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Local small business owners express gratitude for community’s support amid pandemic

The Saturday following Black Friday is usually referred to as Small Business Saturday.

COLUMBUS, Ohio — The Saturday following Black Friday is usually referred to as Small Business Saturday.

“The holiday, especially today, is one of our biggest sale days of the year,” said Brett Jolliff, owner of Willy + Wade in Marion. He is also working on opening another location in Mount Vernon.

“This is our moment to, you know, make enough money to get us through the slower months like January and February,” Jolliff said.

He started with his leather goods brand back in 2014 in his spare bedroom, then moved to selling more items out of a van.

Jolliff said he has put a lot of time and work into his business, especially with all of his custom-made items.

He’s not alone with the amount of energy and time that he's put into owning a smaller business. Keeping small businesses going amid the pandemic has been especially difficult.

“March, April, my numbers were really really down,” said Yusuf Sadiq, owner of Y Sadiq Diamond in Gahanna. 

For months, it’s been a roller coaster of emotions.

“There were a couple of nights I didn’t sleep, there were nights I slept well,” Sadiq said.

Sadiq has a team of six other people helping out.

“I specialize in diamond goods, 80 percent of what I do is build and design, is design and build engagement rings,” Sadiq said.

He said within the last eight months, sales have been picking up.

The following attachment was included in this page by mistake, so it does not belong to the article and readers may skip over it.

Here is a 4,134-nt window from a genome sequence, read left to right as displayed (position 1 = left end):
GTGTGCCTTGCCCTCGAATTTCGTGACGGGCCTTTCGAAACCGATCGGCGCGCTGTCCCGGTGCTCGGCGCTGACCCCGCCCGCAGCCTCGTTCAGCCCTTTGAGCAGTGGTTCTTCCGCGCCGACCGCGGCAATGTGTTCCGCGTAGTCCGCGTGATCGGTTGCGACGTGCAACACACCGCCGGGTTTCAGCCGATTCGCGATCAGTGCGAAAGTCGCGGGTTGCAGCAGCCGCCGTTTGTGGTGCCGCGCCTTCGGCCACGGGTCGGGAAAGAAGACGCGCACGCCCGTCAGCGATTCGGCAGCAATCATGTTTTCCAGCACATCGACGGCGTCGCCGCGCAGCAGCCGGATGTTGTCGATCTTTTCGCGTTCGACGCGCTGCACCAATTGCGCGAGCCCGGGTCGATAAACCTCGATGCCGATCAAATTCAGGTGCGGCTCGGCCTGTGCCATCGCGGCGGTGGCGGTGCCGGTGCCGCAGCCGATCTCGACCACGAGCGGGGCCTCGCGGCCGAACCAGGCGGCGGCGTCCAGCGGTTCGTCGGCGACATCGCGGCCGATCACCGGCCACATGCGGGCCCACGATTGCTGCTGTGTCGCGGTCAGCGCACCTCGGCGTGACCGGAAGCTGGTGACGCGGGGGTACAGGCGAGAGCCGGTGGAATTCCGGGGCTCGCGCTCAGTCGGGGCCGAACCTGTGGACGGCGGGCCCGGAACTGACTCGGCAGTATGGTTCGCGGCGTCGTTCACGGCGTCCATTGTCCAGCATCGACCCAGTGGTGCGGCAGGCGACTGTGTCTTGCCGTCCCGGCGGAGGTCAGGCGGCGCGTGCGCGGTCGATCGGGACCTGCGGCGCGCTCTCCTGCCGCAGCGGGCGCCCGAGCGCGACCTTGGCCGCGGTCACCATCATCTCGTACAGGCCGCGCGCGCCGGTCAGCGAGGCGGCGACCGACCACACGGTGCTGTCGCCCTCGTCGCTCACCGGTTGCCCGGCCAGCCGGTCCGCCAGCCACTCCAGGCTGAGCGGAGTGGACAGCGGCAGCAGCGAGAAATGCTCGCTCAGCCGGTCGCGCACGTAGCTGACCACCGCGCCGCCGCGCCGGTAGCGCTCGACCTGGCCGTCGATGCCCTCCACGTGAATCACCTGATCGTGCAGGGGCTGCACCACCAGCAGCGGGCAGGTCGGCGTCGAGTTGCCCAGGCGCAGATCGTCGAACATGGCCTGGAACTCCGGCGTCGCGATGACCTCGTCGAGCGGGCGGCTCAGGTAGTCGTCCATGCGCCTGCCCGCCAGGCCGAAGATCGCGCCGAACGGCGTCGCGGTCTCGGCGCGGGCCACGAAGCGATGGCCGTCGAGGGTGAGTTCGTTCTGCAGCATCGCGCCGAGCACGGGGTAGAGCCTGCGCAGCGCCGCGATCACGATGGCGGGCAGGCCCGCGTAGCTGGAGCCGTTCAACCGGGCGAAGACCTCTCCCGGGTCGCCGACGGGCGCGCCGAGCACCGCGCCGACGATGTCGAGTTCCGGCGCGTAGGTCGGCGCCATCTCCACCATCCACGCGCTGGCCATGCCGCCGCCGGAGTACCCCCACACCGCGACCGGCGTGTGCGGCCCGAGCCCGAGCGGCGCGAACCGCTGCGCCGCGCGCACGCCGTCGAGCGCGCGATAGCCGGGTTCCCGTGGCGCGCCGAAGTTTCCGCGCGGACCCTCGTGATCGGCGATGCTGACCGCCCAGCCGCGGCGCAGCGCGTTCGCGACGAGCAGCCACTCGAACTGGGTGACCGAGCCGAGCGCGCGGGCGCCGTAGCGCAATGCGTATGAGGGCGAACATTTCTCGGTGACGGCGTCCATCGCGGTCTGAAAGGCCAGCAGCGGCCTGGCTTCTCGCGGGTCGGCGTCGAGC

“We’re back on track now, I thank God for that,” Sadiq said.

As for Small Business Saturday, owners saw a good turnout.

“This has probably been a record year for today,” said Bruna Brundige, who is a business partner at CornerSmiths in Canal Winchester.

From selling food to furniture, Brundige said people are thinking local right now.

“We have been a little concerned about what this year would mean for us, but again, it’s been extraordinary really,” Brundige said.

The business had a wait outside of their store on Saturday and took extra precautions when it came to keeping their customers safe.

“We’re prepared for it, we have disposable masks that we had out of course, and sanitizer everywhere. We have the floor marked for six feet apart waiting and when we’re checking out, and again we only allow a certain amount of people in at a time,” Brundige said.

When it comes to shopping local, owners said for them, they feel their products are one of a kind.

“It’s about offering that special design or that special gift, like I use the cutting boards as a great example. I create these special moments and they come in and just cry at the register as they pick it up, because it’s just so special and a big box store can’t compete with that,” Jolliff said.

As for the community’s support this year, during such a difficult time, owners said it’s appreciated.

“Thank you, just thank you, thank you and they’ve all been patient when we’ve asked them to wait, 99.9 percent are respecting the governor’s wishes, which has been terrific, keeping us safe and keeping themselves safe, and nothing but love for all of them,” Brundige said.

Some may not be exactly where they were last year in sales, but they are pushing forward and hoping the support continues.

“We have to stay positive and we have to look at the good side,” Sadiq said.

When it comes to businesses helping one another, the Economic and Community Development Institute (ECDI), a community microlender headquartered in Columbus, is working hard this year.

ECDI was able to grow its loan volume by nearly 300 percent and loan nearly $12 million to 400 small businesses in Ohio.

From April to September, ECDI helped created or sustain 1,571 jobs across Ohio.

ECDI has launched an updated website that features a “Support Local Store” and links to local businesses that are offering holiday specials, which can be found here.

“We are running a support local campaign with the goal of kind of informing people and really encouraging people to support local, with every dollar that you spend with a local small business, upwards more than 60 percent, more than 60 cents of that dollar stays in your local economy,” said Amee BellWanzo, Chief Marketing Officer of ECDI.